New Arvada food hall Freedom Street Social features concepts from Tajahi Cooke, Paul Qui
Denver chef Tajahi Cooke has built a reputation as both an activist and cook throughout the pandemic, and now he’s helping to start up an Arvada food hall with a distinct mission behind it.
Freedom Street Social opens to the public on Wednesday, July 13. It brings 10 food and drink concepts to Candelas Parkway in Arvada, where Cooke and the food hall’s co-owner, Nick Costanzo, hope to set an example in the community.
“Our goal is to use this as a restaurant incubator, to take brands and test them in new markets,” Costanzo told The Denver Post. “Our goal with every (chef) in here is to give them a platform to really grow in a lot of different avenues.”
Costanzo and his wife, Amie, who are longtime Arvada residents and business owners, built out the 12,000-square-foot hall together with business partners Cameron Cummins, Jeff Kaplan and Jon Morgan. They joined forces with Cooke and his wife, Danielle, to create a main food hall concept called the Chef’s Kitchen in which Cooke mentors up-and-coming or out-of-work chefs, providing a month-long residency program.
Together with the chefs, Cooke puts on a couple of supper clubs each month, offering multicourse meals to dinner guests. Meanwhile, the visiting chefs put together their own menus for daily counter service.
First up this month is Tracy Rogers, originally from Charlotte, N.C., who owns Another Round Disc Golf and Tap Room. Rogers will bring his “new-age Southern” cooking to Freedom Street. As Cooke says, “Tracy’s crab roll is one of the best damn crab rolls I’ve ever tasted.”
In addition to Cooke’s and Rogers’ food, diners will find about 10 more options for dining and drinking at the hall, including the new Sushi Kuro, operated by longtime Denver sushi chef Taylor West; Osito from Blake Edmunds, the chef behind Mister Oso in RiNo; and Pressed Coffee and Vinyl, run by hall co-owner Amie Costanzo.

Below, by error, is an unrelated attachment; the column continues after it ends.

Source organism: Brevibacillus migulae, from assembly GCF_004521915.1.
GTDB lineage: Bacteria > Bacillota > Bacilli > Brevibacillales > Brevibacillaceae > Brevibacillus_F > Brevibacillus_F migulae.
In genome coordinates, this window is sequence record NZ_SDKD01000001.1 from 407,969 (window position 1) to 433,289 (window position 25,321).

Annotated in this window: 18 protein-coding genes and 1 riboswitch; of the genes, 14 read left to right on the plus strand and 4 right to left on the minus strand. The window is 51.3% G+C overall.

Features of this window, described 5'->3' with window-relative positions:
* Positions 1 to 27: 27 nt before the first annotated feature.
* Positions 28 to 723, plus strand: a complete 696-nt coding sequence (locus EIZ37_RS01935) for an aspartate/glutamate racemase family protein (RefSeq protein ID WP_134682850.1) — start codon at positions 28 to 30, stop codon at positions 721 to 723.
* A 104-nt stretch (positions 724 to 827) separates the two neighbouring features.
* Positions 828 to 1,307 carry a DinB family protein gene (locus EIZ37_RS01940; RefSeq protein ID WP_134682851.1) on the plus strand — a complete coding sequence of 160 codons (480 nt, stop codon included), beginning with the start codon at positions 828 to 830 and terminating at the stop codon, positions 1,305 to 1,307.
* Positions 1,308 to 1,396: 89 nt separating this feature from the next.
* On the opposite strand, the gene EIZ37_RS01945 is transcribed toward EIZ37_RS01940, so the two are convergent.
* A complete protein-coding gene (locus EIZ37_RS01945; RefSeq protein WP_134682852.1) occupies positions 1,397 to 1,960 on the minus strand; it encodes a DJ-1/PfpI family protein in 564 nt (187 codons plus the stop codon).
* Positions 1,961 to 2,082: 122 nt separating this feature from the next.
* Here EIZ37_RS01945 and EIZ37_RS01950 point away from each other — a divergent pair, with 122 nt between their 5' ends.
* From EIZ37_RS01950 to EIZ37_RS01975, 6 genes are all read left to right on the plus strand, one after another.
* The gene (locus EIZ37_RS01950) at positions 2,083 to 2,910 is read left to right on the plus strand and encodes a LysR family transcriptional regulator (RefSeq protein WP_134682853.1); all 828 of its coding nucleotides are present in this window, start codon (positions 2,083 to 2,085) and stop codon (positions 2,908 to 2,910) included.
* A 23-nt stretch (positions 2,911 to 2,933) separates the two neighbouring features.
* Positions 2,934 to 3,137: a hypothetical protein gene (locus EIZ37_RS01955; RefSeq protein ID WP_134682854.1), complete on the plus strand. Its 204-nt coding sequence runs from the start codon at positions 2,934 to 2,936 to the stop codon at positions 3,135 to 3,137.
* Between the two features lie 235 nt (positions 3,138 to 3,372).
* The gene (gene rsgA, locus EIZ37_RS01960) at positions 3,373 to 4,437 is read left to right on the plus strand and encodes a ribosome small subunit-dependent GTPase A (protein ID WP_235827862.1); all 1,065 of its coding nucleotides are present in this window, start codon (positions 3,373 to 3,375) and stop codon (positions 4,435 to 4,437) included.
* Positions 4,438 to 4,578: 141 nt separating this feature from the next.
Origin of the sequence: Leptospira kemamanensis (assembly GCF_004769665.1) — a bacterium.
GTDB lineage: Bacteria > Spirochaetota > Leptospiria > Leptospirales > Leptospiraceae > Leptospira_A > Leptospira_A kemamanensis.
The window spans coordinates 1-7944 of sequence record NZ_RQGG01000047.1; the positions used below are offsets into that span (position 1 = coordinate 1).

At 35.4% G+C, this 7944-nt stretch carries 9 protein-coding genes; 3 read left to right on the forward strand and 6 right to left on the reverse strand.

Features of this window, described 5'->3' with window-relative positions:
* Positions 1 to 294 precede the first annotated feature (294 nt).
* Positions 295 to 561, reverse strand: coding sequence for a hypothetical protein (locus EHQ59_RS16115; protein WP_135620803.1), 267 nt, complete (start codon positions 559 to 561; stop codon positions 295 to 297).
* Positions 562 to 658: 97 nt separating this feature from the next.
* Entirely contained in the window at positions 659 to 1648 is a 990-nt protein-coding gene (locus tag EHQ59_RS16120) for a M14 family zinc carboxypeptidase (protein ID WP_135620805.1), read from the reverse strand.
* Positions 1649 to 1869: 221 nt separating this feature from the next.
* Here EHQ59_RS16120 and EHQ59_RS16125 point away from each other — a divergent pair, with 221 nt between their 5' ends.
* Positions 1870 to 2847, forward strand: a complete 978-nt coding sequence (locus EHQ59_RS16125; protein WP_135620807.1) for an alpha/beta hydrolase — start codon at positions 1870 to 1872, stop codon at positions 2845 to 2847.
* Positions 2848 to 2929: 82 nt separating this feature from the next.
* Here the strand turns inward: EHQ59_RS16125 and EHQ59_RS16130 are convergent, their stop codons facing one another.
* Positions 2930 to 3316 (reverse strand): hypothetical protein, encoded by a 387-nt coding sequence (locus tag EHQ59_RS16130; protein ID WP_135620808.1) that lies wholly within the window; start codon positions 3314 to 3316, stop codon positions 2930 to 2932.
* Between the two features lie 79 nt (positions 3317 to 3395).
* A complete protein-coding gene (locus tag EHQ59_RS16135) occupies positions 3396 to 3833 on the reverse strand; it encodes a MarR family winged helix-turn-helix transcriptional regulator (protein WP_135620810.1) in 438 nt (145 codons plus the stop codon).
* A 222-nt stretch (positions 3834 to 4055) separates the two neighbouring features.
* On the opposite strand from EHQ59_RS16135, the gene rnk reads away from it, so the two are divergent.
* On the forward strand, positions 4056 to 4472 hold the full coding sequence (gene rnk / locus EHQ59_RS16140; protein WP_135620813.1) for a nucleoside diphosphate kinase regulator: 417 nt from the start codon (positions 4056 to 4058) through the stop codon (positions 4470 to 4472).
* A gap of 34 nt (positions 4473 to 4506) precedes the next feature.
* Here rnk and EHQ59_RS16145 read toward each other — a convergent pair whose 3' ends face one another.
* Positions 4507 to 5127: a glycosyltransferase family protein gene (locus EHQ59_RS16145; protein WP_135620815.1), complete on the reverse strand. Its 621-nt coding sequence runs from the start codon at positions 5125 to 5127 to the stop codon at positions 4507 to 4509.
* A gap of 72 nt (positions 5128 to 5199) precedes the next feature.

Prior to opening their food hall, the Costanzos opened and operated Marco’s Pizza locations (not to be confused with Marco’s Coal Fired) in Colorado. Now they’re working with partners in other out-of-state restaurants — Balance Pan-Asian Grille, Jeremiah’s Italian Ice and Giordano’s Pizza — to open and test those concepts at Freedom Street Social.
Finally, the team will offer Bubble Tea (run by Balance Pan-Asian), Cooke’s own BKFST Club, plus FAM Hospitality’s Johnny Good Burger and Lea Jane’s Hot Chicken (which also operates at Denver’s Zeppelin Station). FAM is a new hospitality group that longtime Texas chef Paul Qui formed with business partner Johnny Hoang, who Cooke met while working at the food hall Tributary in Golden.
Before forming their hospitality group, Hoang had debuted a few Denver food stalls — including Qui’s Thai Kun — without Qui’s name attached to them. The former “Top Chef” winner didn’t open his own concepts in Colorado at first, after facing a strong initial backlash of public opinion following his arrest in Texas in 2016 on suspicion of assaulting his then-girlfriend and preventing her and her young son from fleeing. The charges were dropped in 2018 after the alleged victim declined to participate in the trial.
Since Qui’s initial struggles within the Colorado restaurant scene, he’s undergone rehab and therapy, and along the way, local food hall operators have started to welcome his concepts, from Tributary Food Hall & Market to Zeppelin Station and now Freedom Street Social.
“That was very thought through as well,” Nick Costanzo said, when asked about inviting Qui to participate in the new Arvada food hall. “We asked the question ourselves … and think he’s done the right things (since the domestic-violence arrest) and deserves a comeback.
“I think (Qui’s) food speaks for him,” Costanzo added.
The Cookes agree. Prior to coming onboard at Freedom Street, Tajahi Cooke was raising awareness for social justice causes, food security issues and political matters through advocacy dinners, as well as during annual free Thanksgiving meals. He and Danielle said they’re “not the kind of people to turn people away,” and instead want to create “a space for everyone.”
“It is very sensitive,” Danielle said. “Everyone deserves a chance and yet everyone can be affected (by that) in some way.”
So at Freedom Street, they’re giving some chefs first chances and other chefs second chances.
“This is our way of bringing up the conversation, not turning our backs on individuals,” Tajahi Cooke said.
Freedom Street Social; 15177 Candelas Parkway, Arvada; 720-716-3615; freedomstreetsocial.com
Subscribe to our food newsletter, Stuffed, to get Denver food and drink news sent straight to your inbox.
Source: Read Full Article